DBMS – Data Base Management System
RDBMS – Relational Data Base Management System or Relational DBMS
A DBMS has to be persistent, that is it should be accessible when the program created the data ceases to exist or even the application that created the data restarted. A DBMS also has to provide some uniform methods independent of a specific application for accessing the information that is stored.
RDBMS adds the additional condition that the system supports a tabular structure for the data, with enforced relationships between the tables. This excludes the databases that don’t support a tabular structure or don’t enforce relationships between tables. The father of RDBMS is famous Mathematician E. F. Codd.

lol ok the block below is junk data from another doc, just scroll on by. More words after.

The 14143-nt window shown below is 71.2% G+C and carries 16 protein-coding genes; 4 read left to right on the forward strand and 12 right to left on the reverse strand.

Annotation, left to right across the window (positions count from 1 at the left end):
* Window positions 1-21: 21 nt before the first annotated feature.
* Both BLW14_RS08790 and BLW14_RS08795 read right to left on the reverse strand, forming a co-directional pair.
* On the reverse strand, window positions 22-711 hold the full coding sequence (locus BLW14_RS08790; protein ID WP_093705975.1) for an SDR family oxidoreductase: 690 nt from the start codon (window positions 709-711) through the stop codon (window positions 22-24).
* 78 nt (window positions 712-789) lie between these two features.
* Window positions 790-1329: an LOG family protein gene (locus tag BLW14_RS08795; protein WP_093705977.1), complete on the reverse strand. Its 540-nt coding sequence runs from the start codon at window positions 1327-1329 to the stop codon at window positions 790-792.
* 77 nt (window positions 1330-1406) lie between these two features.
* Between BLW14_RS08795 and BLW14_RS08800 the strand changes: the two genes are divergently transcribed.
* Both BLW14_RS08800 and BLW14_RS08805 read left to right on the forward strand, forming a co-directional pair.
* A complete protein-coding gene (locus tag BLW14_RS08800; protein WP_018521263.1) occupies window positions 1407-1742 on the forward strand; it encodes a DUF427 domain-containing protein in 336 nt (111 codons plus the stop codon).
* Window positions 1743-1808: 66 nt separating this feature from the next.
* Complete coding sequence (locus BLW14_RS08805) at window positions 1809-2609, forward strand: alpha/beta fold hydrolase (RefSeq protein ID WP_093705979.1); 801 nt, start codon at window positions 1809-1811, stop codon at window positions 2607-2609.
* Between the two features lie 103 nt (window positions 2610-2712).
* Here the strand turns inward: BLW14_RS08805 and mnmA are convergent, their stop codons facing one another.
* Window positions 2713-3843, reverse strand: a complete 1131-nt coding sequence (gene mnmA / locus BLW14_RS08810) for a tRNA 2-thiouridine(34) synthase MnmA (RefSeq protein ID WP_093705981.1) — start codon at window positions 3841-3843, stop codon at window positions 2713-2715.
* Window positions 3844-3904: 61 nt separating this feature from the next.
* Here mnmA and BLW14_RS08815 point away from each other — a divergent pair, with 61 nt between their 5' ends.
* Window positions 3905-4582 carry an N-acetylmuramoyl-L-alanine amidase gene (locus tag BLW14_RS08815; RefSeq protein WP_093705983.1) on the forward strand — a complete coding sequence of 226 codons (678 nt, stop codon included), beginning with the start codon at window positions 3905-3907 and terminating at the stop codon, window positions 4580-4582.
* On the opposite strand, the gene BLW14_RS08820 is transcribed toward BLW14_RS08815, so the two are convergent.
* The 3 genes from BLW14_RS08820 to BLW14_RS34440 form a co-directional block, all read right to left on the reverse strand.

DBMS does not impose any constraints or security with regard to data manipulation it is user or the programmer responsibility to ensure the ACID Properties of the database whereas the RDBMS is more with this regards because RDBMS defines the integrity constraint for the purpose of holding ACID Properties. RDBMS may be or may not be Client Server Database System.
See the Comparison Chart:
|Concept||No relationship concept||Establishes Relationships concepts with two DB Objects (e.g. tables, views etc)|
|Data Treatment||Data as files internally||Data as Tables Internally|
|Accessibility||Support Single User||Support Multiple Users|
|Rules||Support 3 Rules of “Codd’s 12 Rules of relational Model”||Support minimum 6 Rules of “Codd’s 12 Rules of relational Model”|
|Infrastructure||Low Software and Hardware Requirements||High Software and harware requirements|
|Examples||XML, FoxPro||SQL Server, Oracle|